Should the Congressional Black Caucus accept non-Black people?

I read an article today about Stephen Cohen, a white Democratic congressman from Tennessee, who gave up trying to join the Congressional Black Caucus (CBC) because they would not let him in.

I have always been in favor of groups that are all-something: all-female, all-Black Male, etc. I will use a quote from Malcolm X to show why:

There can be no black-white unity until there is first some black unity…. We
cannot think of uniting with others, until after we have first united among
ourselves. We cannot think of being acceptable to others until we have first
proven acceptable to ourselves.

I believe that this thinking applies to other groups beyond Black people as well. Because the Caucus is a private entity, I think that they should be able to do what they please in terms of membership. More importantly, I also think that Rep. Cohen can serve and support the interests of his Black constituents in many ways; this is only one.

Do you see it as a problem for the CBC to not have non-Black members?

One Love. One II.

Categories
Congressional Black Caucus
Black Issues
Politics

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About Garlin Gilchrist II

I am the City of Detroit's first ever Deputy Technology Director for Civic Community Engagement. My job is to open up the city's public data and information for the consumption and benefit of all Detroiters. I currently live in Detroit, my hometown, with my beautiful wife Ellen and our twins Garlin III and Emily Grace. I'm from Detroit. I created Detroit Diaspora, and was formerly the National Campaign Director at MoveOn.org. I also co-hosted The #WinReport on "The Good Fight," a an award winning, nationally syndicated radio show that was one of Apple's Best of 2013. After graduating with degrees in Computer Engineering and Computer Science from the University of Michigan, I became a Software Engineer at Microsoft. By day, I helped build SharePoint into the fastest growth product in the company's history. On my personal time, I sought out opportunities to connect my technical skills with community building efforts across the country. This led to my co-founding The SuperSpade: Black Thought at the Highest Level, a leading Black political blog. I served as Social Media Manager for the 2008 Obama campaign in Washington, and then became Director of New Media at the Center for Community Change. I spent two years creating and implementing a strategy for the Center to take it's 40 years of community organizing experience into the digital age. I speak before diverse audiences on effective & responsive government, empowerment in revolutionary new organizing spaces, increasing civic engagement & participation through emerging technologies and protecting civil rights in the age of the Internet. Full bio here.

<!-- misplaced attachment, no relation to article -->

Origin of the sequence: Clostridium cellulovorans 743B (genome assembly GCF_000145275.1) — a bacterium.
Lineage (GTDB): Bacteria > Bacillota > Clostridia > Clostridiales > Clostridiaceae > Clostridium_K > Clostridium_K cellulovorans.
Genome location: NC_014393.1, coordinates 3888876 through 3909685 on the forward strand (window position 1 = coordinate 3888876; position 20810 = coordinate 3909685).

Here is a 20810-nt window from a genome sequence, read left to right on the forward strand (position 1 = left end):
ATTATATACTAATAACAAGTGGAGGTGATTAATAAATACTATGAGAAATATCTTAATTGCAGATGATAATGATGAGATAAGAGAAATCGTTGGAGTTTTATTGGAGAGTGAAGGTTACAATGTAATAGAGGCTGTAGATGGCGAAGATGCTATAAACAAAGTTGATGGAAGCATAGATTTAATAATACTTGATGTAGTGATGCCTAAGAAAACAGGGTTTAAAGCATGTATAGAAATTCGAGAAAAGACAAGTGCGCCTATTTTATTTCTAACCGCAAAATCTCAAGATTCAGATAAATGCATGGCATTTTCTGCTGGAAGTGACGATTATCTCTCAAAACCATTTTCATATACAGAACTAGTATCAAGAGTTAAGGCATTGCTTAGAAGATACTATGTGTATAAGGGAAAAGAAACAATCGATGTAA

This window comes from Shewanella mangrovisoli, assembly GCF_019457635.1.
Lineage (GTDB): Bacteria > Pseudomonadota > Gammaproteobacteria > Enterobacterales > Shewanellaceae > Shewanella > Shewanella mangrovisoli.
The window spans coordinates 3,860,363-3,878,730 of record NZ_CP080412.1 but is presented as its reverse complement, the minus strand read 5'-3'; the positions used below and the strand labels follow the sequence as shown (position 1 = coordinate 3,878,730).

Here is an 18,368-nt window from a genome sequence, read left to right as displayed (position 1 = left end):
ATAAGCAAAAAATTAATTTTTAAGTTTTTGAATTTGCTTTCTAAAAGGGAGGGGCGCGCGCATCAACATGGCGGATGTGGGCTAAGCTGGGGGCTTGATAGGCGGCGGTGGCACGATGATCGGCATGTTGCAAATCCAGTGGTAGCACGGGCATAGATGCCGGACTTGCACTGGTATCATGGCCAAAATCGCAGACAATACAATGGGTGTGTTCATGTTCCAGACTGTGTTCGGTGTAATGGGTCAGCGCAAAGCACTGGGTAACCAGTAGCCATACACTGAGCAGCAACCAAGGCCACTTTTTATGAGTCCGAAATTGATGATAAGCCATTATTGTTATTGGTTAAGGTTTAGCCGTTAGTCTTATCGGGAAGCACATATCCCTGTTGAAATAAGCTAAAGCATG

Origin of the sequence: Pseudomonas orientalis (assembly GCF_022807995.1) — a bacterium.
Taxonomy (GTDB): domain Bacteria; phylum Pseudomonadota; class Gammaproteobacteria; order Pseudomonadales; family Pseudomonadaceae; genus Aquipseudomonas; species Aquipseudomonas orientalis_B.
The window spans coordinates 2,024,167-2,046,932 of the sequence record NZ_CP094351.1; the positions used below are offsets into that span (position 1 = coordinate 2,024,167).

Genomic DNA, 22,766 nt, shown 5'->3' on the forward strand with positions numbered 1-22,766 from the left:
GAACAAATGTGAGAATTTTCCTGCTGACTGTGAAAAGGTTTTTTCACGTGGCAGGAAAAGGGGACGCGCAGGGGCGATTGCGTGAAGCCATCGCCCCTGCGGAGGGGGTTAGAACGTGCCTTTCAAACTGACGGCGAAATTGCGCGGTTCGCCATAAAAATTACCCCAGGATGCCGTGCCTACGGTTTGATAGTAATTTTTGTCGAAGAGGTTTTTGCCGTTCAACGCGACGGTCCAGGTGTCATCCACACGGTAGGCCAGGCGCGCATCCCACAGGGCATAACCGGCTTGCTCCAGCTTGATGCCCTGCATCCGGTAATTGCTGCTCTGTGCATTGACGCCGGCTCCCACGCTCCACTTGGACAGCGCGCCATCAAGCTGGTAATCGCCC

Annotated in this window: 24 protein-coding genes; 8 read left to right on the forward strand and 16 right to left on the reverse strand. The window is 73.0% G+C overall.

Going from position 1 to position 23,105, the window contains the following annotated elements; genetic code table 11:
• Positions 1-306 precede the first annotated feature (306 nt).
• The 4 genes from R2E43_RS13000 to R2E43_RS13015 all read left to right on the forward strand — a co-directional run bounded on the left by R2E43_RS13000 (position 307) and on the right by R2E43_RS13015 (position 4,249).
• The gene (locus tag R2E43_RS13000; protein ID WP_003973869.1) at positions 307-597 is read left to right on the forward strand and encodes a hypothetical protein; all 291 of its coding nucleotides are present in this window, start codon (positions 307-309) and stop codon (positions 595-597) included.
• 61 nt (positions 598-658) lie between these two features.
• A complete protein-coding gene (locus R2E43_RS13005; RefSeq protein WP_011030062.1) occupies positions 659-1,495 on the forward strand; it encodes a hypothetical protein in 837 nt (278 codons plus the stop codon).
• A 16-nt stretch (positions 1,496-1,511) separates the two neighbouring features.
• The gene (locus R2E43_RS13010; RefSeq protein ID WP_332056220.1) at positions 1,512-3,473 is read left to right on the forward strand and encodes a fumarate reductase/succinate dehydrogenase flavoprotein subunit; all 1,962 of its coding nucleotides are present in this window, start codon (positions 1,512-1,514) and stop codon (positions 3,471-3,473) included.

4 responses to “Should the Congressional Black Caucus accept non-Black people?”

  1. Anonymous says :

    In the words of Huey Freeman…ahem, “IT’S THE BLACK CONGRESSIONAL CONGRESS”!!!!

  2. Brandon Q. says :

    Anon, I agree with you but I think Garlin’s quoting of Malcolm X presents an interesting idea.

    The quote bears repeating, “There can be no black-white unity until there is first some black unity…. We cannot think of uniting with others, until after we have first united among ourselves. We cannot think of being acceptable to others until we have first proven acceptable to ourselves.”

    That quote always resonated with me but I wonder after reading your post, whether we need to rethink the paradigm. I mean for real, with all the social stratification going on, do we really think there can be Black unity.

    And perhaps more importantly, Malcom’s quote was in the context of very specific agenda he was pushing. And since we as a people do not have an agenda like this to rally behind, (like we did behind King and X) is this logic still useful?

    Great post G,

  3. The Profit™ says :

    What is our cause as black people in a world (or country for that matter) that isn’t black if we only seek acceptance from black people? That plan hasn’t work and can’t work. The black man is a hardened man that stays within himself.

    To answer Brandon, I believe Malcolm’s logic has expired. King had a thought that had more staying power: integration. Integration works faster and more efficiently to the benefit of the black man. It’s reminiscent of diversifying your portfolio (that’s my area).

    ~ The Profit™

  4. sss says :

    do you know what page of his book the quote, “There can be no black-white unity until there is first some black unity…. We cannot think of uniting with others, until after we have first united among ourselves. We cannot think of being acceptable to others until we have first proven acceptable to ourselves,” is on?

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